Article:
When Rian McCartan joined Utah-based Swig last October, the dirty soda brand had 45 restaurants in five states. Less than a year on, the company has grown units by 20%, and in August announced it had signed 250 franchise units in just six months.
It’s not surprising for a company that seems to generate buzz wherever it goes, and that alone makes McCartan a suitable leader — he’s previously worked for See’s Candy, American Eagle, Williams-Sonoma and Skechers.
“Building a buzzworthy brand is definitely an art and a science,” McCartan said, describing audience research the company does in each new market. He calls it “expansion 101.”
“We dive very deep into demographic data, consumer behavior, market trends. We look at population density, age distribution,” he said.
But Swig executives also want to understand the nuances of each community it enters, and so the company conducts community surveys and hosts pop-up events to “gauge the reception and understand the unique market,” McCartan said.
When the company does eventually open in a market, it continues to ease in and really get to know its new community. “Before we open a store, we often host soft launches, soft openings, and this allows us to introduce our brand and gather more feedback and make any necessary adjustments before the grand opening,” he said.
Once Swig is established in a market, it relies on storytelling to maintain the connection to its consumers.
“People connect with stories more than they do facts and features,” McCartan said in reference to Swig’s approach to social media. “Staying very agile and investing in transparent, authentic ways of approaching … business” is key whether a brand is a startup or a Fortune 500 company. “It’s really important to be agile and nimble and have the ability to quickly adapt to changes, whether they be macroeconomic or [related to] market trends or consumer behavior,” he added.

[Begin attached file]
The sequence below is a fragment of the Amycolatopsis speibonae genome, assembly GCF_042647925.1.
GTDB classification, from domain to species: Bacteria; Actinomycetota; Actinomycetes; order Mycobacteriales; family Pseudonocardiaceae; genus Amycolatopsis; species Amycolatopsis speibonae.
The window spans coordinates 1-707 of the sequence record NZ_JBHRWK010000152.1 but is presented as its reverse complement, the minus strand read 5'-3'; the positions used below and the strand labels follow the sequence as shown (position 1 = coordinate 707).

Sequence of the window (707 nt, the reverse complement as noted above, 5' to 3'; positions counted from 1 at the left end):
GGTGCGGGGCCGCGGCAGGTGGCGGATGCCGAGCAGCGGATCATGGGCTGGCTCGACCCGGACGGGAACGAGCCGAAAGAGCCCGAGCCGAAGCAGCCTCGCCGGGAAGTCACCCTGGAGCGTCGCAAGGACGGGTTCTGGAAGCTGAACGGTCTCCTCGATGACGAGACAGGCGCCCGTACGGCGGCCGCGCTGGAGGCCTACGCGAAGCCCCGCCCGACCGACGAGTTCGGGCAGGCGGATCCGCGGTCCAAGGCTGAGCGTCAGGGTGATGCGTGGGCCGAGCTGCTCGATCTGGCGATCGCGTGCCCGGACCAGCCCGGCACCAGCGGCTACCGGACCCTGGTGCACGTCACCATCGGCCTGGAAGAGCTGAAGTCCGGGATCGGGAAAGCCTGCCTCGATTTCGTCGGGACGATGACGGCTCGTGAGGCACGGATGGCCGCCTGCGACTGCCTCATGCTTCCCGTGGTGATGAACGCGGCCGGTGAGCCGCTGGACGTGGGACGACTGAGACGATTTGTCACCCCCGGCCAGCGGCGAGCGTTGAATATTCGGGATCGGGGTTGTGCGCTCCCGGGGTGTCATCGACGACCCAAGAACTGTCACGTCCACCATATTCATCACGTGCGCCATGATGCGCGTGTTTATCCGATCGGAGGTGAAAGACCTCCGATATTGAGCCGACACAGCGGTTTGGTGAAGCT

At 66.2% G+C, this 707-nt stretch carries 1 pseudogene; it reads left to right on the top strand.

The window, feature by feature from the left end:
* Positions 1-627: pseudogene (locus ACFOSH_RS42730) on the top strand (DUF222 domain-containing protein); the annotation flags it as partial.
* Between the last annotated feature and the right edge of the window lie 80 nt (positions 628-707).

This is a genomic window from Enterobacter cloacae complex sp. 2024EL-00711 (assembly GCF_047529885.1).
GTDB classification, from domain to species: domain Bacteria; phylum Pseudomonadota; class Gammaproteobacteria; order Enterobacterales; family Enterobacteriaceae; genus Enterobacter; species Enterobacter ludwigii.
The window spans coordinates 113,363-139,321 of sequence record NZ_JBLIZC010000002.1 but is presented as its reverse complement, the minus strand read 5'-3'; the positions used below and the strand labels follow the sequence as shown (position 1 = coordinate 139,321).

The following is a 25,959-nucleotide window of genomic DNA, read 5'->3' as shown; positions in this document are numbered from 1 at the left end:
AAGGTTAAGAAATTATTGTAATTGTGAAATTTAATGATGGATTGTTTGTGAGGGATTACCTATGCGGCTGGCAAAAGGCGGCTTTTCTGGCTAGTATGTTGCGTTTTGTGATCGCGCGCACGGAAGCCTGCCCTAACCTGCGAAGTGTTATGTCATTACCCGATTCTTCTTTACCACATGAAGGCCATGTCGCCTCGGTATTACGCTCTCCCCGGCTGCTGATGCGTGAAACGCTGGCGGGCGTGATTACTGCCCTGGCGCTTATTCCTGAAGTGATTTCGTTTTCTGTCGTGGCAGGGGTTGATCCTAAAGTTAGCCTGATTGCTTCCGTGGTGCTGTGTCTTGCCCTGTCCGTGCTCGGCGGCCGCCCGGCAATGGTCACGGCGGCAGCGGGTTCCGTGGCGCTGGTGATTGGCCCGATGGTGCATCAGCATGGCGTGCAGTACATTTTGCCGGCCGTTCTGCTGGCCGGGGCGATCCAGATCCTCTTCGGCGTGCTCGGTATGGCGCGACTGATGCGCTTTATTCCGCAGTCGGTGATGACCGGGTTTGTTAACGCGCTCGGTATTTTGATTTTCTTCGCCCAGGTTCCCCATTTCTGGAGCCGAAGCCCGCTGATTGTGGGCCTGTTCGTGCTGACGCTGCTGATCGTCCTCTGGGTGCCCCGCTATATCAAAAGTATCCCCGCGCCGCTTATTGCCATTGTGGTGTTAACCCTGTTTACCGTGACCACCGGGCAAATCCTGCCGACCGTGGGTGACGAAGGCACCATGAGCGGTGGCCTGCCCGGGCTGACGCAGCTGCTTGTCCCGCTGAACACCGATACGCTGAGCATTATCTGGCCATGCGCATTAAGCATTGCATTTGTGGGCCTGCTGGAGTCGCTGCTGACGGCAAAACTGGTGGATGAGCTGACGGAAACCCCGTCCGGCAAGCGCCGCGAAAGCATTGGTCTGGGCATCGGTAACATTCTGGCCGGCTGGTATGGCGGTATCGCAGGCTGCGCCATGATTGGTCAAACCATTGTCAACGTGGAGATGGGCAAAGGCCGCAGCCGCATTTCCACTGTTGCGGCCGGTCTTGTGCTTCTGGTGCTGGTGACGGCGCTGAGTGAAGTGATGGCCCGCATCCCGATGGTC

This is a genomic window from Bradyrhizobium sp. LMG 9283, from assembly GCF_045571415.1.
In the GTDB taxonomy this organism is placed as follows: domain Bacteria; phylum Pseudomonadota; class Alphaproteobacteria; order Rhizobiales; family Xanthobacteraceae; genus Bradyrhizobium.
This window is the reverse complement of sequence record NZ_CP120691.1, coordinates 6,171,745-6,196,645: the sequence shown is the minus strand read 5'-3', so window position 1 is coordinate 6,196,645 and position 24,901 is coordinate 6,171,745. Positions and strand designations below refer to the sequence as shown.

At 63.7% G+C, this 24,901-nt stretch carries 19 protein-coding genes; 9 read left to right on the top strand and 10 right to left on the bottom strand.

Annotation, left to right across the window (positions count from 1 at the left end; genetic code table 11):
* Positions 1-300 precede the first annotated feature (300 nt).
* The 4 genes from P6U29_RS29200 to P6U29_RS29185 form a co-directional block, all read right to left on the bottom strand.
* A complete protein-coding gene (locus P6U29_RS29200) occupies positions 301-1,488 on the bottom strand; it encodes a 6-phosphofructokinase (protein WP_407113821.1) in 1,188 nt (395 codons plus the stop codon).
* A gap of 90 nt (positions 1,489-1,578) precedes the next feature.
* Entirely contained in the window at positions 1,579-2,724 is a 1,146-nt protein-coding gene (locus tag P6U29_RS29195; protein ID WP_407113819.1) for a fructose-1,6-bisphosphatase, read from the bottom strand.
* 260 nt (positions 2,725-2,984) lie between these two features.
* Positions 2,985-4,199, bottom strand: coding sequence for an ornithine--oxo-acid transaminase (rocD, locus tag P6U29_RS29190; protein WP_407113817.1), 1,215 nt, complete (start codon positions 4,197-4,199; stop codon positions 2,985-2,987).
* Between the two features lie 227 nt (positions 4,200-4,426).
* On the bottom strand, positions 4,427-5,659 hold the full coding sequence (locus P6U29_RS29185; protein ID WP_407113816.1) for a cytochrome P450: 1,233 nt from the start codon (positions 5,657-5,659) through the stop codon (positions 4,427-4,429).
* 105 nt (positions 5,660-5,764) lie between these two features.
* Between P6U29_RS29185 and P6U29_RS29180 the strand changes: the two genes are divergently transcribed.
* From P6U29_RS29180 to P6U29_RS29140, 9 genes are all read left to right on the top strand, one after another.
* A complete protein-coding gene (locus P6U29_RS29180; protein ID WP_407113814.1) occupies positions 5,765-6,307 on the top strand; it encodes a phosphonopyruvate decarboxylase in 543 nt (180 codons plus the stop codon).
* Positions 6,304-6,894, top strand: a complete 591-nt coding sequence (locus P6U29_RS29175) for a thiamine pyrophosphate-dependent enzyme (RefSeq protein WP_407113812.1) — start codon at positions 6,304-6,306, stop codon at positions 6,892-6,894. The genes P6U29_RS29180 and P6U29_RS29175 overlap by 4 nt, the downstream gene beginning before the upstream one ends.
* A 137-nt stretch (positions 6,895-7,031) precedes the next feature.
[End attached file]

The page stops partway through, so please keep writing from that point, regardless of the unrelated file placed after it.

For example, Swig knows its fall pumpkin cookie is its customers’ most anticipated limited-time offer — but this year’s cookie “doesn’t taste as strong of pumpkin as I know our customers are going to want,” McCartan said. So the brand turned it into a TikTok, showing a pumpkin sitting next to a cookie with air blowing the scent onto the treat.
“We’re really just poking fun at ourselves,” he said, “saying, ‘You know what, we made a great cookie — it didn’t come out how we expected, but it’s still a fantastic tasting cookie.’”
That kind of authentic storytelling has brought Swig 61,300 followers on TikTok and 95,500 followers on Instagram — numbers that can only be expected to grow as the brand does — so one might say it’s working.
Contact Leigh Anne Zinsmeister at [email protected]
Hear from McCartan at CREATE: The Experience in Palm Springs Oct. 1-3, where he will sit down with NRN group managing editor Leigh Anne Zinsmeister to talk about building a buzzworthy brand.